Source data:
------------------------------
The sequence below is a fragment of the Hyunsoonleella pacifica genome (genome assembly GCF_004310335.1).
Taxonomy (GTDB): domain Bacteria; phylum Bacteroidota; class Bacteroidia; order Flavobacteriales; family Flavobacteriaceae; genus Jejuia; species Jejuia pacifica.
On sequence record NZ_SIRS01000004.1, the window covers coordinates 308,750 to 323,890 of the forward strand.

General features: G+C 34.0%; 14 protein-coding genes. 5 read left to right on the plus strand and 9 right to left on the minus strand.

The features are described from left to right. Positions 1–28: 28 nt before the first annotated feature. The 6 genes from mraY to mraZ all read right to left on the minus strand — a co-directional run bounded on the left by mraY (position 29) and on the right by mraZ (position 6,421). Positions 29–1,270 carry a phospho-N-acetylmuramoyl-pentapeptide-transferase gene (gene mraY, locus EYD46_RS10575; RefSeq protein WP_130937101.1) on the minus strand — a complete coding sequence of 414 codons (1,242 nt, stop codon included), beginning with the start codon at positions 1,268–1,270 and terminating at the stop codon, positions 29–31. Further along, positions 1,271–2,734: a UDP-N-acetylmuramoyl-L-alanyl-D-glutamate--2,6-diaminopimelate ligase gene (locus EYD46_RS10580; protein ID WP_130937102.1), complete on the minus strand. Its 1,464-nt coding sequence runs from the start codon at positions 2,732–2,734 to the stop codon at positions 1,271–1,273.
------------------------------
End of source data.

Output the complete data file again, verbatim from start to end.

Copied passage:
The sequence below is a fragment of the Hyunsoonleella pacifica genome (genome assembly GCF_004310335.1).
Taxonomy (GTDB): domain Bacteria; phylum Bacteroidota; class Bacteroidia; order Flavobacteriales; family Flavobacteriaceae; genus Jejuia; species Jejuia pacifica.
On sequence record NZ_SIRS01000004.1, the window covers coordinates 308,750 to 323,890 of the forward strand.

General features: G+C 34.0%; 14 protein-coding genes. 5 read left to right on the plus strand and 9 right to left on the minus strand.

The features are described from left to right. Positions 1–28: 28 nt before the first annotated feature. The 6 genes from mraY to mraZ all read right to left on the minus strand — a co-directional run bounded on the left by mraY (position 29) and on the right by mraZ (position 6,421). Positions 29–1,270 carry a phospho-N-acetylmuramoyl-pentapeptide-transferase gene (gene mraY, locus EYD46_RS10575; RefSeq protein WP_130937101.1) on the minus strand — a complete coding sequence of 414 codons (1,242 nt, stop codon included), beginning with the start codon at positions 1,268–1,270 and terminating at the stop codon, positions 29–31. Further along, positions 1,271–2,734: a UDP-N-acetylmuramoyl-L-alanyl-D-glutamate--2,6-diaminopimelate ligase gene (locus EYD46_RS10580; protein ID WP_130937102.1), complete on the minus strand. Its 1,464-nt coding sequence runs from the start codon at positions 2,732–2,734 to the stop codon at positions 1,271–1,273.